There is a theme surrounding technology for aging in place that appeared during the HIVE conversation: community. Housing will need to prepare to design solutions that not only incorporate neighbors as a community, but that also provide ongoing support that makes them feel comfortable.
Sarah Susanka, author of the Not So Big House series, predicts that what is on the horizon is “a shift in how we design and how we live that’s the equivalent of the shift from the typewriter to the computers of today. So, think big shift but seamless integration, and I think you’re close to what’s likely to come in the next couple of decades.”
Technologies and devices are available that make a direct link from a homeowner to their caregiver, even giving the caregiver access to daily behavior patterns so they are more informed and can identify issues. While these technologies are not a substitute for human contact and comfort, they offer valuable companionship to the user. New developments, designs, and communities that are developed to target this aging in place demographic have to consider the need for human connection along with how to integrate these technologies into the picture.
“When people can help each other from time to time over the course of the week, and when they know they provide companionship and friendship for those in their immediate environs, there’s a built-in vibrancy to life that’s different than a connection via a screen or audio device,” Susanka says. “Both are valuable, but neither one is sufficient on its own for ensuring aging independence. Our quality of life is tremendously enhanced when we have neighbors that we know and love. We are at heart social animals, and without our pack, we can feel tremendously isolated and alone.”
These eight new products address that sense of community and provide a sense of companionship and comfort:
- Gerijoy is a caretaker in sheep’s clothing. The virtual pet is available on a tablet and is controlled by caregivers at another location who can see and communicate with patients through the tablet’s camera.
- The Claris device is on 24/7 and connects the user to others via an app. The companion allows many ways to interact, including video calling, email, and text, as well as providing alerts, check-ins, and reminders.
- True companionship comes from pets, so Hasbro developed a robotic pet that purrs, cuddles, and genuinely does everything a real pet does except what needs cleaning up.
- Lifepod uses the Amazon Echo technology to serve as a whole home hub and acts as a companion by playing games and acting as a caregiver and a personal assistant.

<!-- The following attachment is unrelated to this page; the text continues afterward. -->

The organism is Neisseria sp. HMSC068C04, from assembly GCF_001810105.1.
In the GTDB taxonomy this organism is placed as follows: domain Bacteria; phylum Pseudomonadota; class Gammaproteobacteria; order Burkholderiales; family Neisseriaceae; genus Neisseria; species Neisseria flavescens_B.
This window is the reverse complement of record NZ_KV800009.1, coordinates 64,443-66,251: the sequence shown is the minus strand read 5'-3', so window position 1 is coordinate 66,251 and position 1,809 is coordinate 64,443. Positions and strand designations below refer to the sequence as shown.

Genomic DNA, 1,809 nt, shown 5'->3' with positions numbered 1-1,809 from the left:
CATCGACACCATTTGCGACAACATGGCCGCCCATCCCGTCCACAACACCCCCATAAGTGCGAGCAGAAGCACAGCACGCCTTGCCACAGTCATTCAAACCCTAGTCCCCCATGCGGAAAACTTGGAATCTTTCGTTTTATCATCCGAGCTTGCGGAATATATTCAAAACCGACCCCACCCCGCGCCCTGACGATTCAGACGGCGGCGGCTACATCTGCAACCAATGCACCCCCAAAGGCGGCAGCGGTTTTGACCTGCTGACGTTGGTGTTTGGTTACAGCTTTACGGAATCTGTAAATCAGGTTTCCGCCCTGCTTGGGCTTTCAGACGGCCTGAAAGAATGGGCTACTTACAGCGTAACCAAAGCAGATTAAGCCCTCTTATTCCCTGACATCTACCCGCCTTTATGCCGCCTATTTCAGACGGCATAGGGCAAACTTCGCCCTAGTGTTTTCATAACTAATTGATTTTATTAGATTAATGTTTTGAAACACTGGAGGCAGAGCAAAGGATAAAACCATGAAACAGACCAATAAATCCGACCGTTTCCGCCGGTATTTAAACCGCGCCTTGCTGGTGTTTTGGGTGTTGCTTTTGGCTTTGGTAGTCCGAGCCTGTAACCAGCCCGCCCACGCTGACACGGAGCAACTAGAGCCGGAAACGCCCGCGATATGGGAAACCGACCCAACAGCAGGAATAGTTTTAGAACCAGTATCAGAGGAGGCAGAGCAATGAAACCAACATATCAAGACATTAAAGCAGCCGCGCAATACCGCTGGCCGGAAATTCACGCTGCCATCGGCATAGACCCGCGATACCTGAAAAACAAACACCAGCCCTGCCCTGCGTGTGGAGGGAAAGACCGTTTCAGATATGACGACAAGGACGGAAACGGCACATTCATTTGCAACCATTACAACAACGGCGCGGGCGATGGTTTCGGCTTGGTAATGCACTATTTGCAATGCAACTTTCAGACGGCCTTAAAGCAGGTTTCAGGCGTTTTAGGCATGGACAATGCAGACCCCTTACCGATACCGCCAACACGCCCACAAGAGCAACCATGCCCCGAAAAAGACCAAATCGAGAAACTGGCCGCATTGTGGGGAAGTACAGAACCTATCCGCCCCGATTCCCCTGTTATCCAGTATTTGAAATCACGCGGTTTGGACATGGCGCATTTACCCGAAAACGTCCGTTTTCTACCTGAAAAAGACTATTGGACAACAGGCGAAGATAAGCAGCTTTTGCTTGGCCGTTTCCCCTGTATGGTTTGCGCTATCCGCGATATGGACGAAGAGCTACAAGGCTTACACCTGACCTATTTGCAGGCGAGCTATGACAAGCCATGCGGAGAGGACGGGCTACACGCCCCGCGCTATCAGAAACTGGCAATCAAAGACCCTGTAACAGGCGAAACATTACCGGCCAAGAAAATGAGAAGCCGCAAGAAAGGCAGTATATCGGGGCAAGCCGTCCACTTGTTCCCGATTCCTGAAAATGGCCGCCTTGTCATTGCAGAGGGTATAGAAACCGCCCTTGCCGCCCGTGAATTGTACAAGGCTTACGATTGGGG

- Dusk monitors vital signs and sends them to caregivers. It also connects the user with the world and has a technology teaching tool, keeping them involved.
- Mabu from Catalia Health is a personal health care robot that can work with multiple patients, even learning their specific communication style.
- Buddy is a robot with services that go well beyond caregiving and companionship. With simple commands this robot can provide home security, education, planning, media tools, and more.
- Zenbo is another robot with very similar capabilities to Buddy. Zenbo also shows emotion via its myriad facial expressions and movable joints.
Susanka cautions the companies that are developing these technologies to keep privacy and independence in mind. “If someone perceives that their independence or privacy will be invaded without their consent, they won’t even look at what the device will actually allow them to do as a result of having it,” she says. “So communication about the device is at least as important as the capabilities of the device.”
The planning that will be required to integrate these technologies into housing will be the next step for builders to consider. They need to design for the connected smart home hub to tie all of these technologies together. One of the most important aspects may be to provide access and community that involves human connection along with technology.
“I think we’ve only begun to touch the surface of the shift that’s coming in this regard, and just like the early days of the internet, when we tried to imagine how that new technology would shift our lives but failed miserably, we are tremendously limited by the scope of our own individual imaginations,” Susanka says. “It takes many minds to jump into the creative fray of envisioning, by responding to problems that can be addressed with a new technology, for the full extent of the shift to be realized.”